Oliver Cyrus of Brooklyn, New York, Transport Workers: "We have lost a second union brother to the coronavirus. [Manhattan and Bronx Surface Transit Operating Authority] Bus Operator Oliver Cyrus out of the Manhattanville Depot passed away today. Local 100 Vice President Richard Davis, who has known Brother Cyrus for most of his 21 years on the job, said he was 'a quiet, humble man. He was well liked by all his co-workers. The workers at Manhattanville are all very upset. There's a somber mood at the depot.'"
Karisma Dargan of New York, Communications Workers of America: Karisma was a member of CWA Local 1182 who worked in the New York City Police Department's Traffic Enforcement District.
Oscar Davila of Los Angeles, Boilermakers: "Nineteen years ago—just four years after emigrating to the U.S. from Mexico—Oscar Davila was working a job to nowhere in the Los Angeles area when he heard about the Boilermakers from an unlikely source—an Ironworker. That conversation changed the direction of his life. Since then, Davila, president and acting business manager of Los Angeles’ Local 92, has worked hard and smart, with both determination and ingenuity."
Larry Edgeworth of New York, NABET-CWA: Larry was a member of NABET-CWA Local 51011 who worked at NBC News.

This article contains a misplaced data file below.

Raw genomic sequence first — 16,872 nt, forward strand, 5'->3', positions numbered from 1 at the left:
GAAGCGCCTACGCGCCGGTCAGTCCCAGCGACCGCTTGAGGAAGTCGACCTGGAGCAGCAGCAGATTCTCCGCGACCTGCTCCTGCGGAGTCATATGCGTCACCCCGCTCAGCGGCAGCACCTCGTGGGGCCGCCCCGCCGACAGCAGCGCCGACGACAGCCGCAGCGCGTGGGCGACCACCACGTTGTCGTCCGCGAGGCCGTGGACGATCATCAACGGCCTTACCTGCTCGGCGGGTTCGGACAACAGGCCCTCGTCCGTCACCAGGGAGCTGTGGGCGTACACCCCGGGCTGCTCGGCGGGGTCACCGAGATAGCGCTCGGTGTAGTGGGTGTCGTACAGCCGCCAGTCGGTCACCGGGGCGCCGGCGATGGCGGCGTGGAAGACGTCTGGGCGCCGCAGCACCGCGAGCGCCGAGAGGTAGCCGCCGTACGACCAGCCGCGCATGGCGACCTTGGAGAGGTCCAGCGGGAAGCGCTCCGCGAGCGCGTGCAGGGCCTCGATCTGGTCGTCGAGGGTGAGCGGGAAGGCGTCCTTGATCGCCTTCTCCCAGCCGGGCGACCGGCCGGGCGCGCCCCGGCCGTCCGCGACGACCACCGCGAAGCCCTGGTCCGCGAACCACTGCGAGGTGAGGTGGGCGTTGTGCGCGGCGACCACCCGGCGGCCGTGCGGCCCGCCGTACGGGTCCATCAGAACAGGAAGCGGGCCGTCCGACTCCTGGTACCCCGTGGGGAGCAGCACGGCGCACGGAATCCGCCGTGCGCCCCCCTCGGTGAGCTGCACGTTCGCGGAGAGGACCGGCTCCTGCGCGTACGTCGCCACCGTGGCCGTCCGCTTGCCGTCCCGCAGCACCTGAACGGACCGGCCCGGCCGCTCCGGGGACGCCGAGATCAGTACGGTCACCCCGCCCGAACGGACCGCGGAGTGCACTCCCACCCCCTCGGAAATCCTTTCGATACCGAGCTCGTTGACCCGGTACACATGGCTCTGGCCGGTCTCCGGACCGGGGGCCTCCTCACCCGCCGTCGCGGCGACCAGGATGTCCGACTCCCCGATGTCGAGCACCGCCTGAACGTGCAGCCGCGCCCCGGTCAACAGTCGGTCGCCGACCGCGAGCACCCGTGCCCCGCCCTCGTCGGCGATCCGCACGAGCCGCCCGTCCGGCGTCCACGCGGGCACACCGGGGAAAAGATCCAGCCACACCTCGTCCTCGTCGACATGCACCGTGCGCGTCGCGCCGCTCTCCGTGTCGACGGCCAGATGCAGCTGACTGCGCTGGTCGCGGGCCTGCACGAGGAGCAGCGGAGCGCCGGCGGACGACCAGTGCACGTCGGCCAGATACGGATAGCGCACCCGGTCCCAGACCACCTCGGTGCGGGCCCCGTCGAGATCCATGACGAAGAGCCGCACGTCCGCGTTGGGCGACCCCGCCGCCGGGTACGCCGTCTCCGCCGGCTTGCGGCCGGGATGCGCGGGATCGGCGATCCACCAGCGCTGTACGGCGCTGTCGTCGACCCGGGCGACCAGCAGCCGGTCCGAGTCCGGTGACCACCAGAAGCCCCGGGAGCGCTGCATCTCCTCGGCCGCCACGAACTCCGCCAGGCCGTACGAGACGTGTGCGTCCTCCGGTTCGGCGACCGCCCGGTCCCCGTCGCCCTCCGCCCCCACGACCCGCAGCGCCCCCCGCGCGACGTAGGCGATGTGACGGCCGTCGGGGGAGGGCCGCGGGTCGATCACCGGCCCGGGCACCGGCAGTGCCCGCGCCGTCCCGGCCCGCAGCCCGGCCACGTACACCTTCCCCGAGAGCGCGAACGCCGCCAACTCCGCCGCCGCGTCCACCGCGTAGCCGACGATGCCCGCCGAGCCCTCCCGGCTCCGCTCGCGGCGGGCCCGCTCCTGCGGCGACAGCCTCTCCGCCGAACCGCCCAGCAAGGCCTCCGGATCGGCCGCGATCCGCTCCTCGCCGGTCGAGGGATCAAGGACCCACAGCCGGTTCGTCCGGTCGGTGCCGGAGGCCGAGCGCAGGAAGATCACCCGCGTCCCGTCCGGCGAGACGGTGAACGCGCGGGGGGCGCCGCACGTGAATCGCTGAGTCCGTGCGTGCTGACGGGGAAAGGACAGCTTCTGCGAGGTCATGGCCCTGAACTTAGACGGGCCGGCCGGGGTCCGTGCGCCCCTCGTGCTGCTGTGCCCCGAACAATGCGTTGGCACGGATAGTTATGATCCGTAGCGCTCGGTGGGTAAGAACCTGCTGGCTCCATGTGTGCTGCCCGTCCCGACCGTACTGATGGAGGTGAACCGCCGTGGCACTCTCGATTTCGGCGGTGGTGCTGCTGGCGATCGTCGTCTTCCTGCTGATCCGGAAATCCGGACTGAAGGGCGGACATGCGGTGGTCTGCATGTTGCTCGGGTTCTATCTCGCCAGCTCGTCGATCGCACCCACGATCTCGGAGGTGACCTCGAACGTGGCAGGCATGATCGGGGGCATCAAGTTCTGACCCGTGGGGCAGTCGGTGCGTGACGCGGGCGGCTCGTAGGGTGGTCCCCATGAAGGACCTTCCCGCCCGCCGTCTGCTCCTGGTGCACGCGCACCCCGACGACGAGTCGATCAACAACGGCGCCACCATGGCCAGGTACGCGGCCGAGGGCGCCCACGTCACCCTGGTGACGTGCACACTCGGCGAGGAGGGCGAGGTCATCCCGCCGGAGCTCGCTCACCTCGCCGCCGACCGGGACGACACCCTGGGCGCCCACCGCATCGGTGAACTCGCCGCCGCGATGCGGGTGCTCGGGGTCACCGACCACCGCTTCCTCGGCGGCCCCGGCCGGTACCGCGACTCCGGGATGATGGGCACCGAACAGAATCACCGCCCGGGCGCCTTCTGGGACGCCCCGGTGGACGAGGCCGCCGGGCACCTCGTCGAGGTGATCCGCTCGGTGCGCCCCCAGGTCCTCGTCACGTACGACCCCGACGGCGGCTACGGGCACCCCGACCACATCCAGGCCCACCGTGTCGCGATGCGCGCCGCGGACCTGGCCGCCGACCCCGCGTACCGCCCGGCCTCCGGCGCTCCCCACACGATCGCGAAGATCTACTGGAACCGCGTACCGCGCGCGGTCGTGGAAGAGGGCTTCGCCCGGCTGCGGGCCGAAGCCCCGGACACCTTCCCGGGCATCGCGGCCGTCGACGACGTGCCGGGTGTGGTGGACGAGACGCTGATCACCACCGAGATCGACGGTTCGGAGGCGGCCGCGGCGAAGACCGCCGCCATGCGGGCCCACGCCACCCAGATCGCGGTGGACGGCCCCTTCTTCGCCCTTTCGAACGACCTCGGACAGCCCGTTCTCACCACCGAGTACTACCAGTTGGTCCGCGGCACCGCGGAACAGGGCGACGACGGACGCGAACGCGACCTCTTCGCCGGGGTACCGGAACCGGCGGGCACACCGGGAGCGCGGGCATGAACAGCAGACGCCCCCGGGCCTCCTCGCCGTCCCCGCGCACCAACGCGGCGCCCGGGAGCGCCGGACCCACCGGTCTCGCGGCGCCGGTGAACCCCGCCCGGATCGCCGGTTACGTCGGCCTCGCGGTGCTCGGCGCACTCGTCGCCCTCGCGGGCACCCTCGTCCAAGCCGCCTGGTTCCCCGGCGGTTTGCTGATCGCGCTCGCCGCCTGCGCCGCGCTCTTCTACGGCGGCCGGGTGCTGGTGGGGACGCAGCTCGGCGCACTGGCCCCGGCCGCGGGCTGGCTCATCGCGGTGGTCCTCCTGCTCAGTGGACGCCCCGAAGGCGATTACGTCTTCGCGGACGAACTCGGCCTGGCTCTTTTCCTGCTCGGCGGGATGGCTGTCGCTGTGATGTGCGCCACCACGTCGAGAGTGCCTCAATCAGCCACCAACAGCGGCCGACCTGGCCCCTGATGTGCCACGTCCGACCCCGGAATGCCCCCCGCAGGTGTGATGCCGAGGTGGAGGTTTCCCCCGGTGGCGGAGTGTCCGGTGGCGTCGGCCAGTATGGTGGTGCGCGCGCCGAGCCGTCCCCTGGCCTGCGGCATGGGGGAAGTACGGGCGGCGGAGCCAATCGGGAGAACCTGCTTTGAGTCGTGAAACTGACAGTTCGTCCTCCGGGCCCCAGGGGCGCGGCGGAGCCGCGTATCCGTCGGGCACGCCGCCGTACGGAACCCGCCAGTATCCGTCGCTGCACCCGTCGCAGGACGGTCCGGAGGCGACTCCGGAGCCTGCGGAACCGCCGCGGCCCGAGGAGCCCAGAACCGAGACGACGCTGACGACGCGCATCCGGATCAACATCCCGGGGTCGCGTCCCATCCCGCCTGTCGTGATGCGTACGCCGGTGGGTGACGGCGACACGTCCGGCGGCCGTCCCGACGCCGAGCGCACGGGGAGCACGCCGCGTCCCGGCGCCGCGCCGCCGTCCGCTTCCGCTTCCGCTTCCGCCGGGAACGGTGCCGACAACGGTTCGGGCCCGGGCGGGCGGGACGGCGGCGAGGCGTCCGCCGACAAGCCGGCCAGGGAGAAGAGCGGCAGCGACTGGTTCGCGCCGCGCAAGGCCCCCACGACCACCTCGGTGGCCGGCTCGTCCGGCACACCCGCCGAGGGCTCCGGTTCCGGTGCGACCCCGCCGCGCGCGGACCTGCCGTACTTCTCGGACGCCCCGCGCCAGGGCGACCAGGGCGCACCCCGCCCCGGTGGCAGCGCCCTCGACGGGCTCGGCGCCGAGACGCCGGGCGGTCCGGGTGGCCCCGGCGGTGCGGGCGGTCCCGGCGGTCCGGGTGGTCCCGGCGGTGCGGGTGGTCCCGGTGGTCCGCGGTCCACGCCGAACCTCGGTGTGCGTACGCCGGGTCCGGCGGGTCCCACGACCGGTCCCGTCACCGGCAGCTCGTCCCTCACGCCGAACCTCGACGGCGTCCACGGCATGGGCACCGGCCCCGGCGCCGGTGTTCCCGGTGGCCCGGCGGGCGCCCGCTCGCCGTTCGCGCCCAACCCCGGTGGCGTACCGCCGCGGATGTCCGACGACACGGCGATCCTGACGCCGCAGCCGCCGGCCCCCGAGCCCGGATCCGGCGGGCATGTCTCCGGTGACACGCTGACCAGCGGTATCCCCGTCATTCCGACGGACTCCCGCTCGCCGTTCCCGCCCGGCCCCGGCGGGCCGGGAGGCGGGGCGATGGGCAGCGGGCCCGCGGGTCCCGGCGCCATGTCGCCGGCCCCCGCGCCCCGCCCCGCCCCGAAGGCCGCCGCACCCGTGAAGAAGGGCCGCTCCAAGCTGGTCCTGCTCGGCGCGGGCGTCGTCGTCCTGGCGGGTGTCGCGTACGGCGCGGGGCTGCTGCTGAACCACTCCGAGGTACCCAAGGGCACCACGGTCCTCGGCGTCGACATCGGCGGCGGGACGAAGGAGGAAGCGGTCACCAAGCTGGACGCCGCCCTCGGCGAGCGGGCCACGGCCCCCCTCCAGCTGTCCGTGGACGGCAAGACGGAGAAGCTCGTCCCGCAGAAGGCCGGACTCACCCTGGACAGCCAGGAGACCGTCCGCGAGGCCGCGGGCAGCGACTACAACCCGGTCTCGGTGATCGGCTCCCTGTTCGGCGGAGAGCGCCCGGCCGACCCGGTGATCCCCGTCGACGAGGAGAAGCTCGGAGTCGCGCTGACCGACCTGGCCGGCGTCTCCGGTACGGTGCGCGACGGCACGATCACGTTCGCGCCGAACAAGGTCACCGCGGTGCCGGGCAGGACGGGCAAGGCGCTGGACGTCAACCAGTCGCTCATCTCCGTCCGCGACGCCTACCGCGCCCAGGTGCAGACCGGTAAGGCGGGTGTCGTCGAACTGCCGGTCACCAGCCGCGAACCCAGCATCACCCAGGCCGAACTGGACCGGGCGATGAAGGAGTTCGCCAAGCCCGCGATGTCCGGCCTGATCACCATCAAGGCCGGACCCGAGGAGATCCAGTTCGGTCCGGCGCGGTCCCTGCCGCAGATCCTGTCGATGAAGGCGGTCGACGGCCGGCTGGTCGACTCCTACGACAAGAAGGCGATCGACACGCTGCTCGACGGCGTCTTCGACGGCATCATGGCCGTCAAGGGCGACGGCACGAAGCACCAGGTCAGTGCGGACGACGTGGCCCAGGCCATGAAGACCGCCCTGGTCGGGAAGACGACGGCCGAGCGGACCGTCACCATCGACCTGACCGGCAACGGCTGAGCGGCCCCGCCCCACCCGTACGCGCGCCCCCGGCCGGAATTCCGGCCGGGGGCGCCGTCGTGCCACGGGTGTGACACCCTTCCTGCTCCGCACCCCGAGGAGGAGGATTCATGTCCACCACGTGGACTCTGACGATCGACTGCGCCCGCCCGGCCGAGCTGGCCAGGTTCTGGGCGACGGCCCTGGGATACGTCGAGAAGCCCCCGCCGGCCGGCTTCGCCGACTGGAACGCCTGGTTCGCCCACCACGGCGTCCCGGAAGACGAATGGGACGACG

Scott Elijah of New York, Transport Workers: In addition to his work for New York City Transit, Elijah was pastor of the Bethany AME Church in Yonkers. President Utano said: "I wish I had the words to say to bring comfort to Brother Elijah’s family, his friends and co-workers in Track. But I don’t. I can only wish that the support our union will bring to his family now and into the future will bring them strength in their moment of grief."
Alan Finder of New York, The NewsGuild-CWA: Alan was a member of TNG-CWA Local 31003 who worked at The New York Times.
Garrett Goble of New York, Transport Workers: "A viewing will be held [April 3] for hero Train Operator Garrett Goble, who gave his life serving the people of New York City."
Lev Golubov of New York, Transport Workers: "The Local 100 Car Equipment Department has lost its second union brother to the coronavirus scourge. Road Car Inspector Lev Golubov, 58, died on April 5, 2020 after being hospitalized with the virus on March 24. He had seven years on the job at Corona Barn."
Jason Hargrove of Detroit, Michigan, Amalgamated Transit Union: Passed after coming in contact with an infected person on his bus route. He posted in a video before his passing: "Ya’ll need to take this serious. This is real."
Ernesto Hernandez of New York, Transport Workers: Transit Authority Surface Vice President J.P. Patafio called Hernandez "a kind man who was loved and respected by his co-workers and [he was a] hard worker. His death is a shock to us all."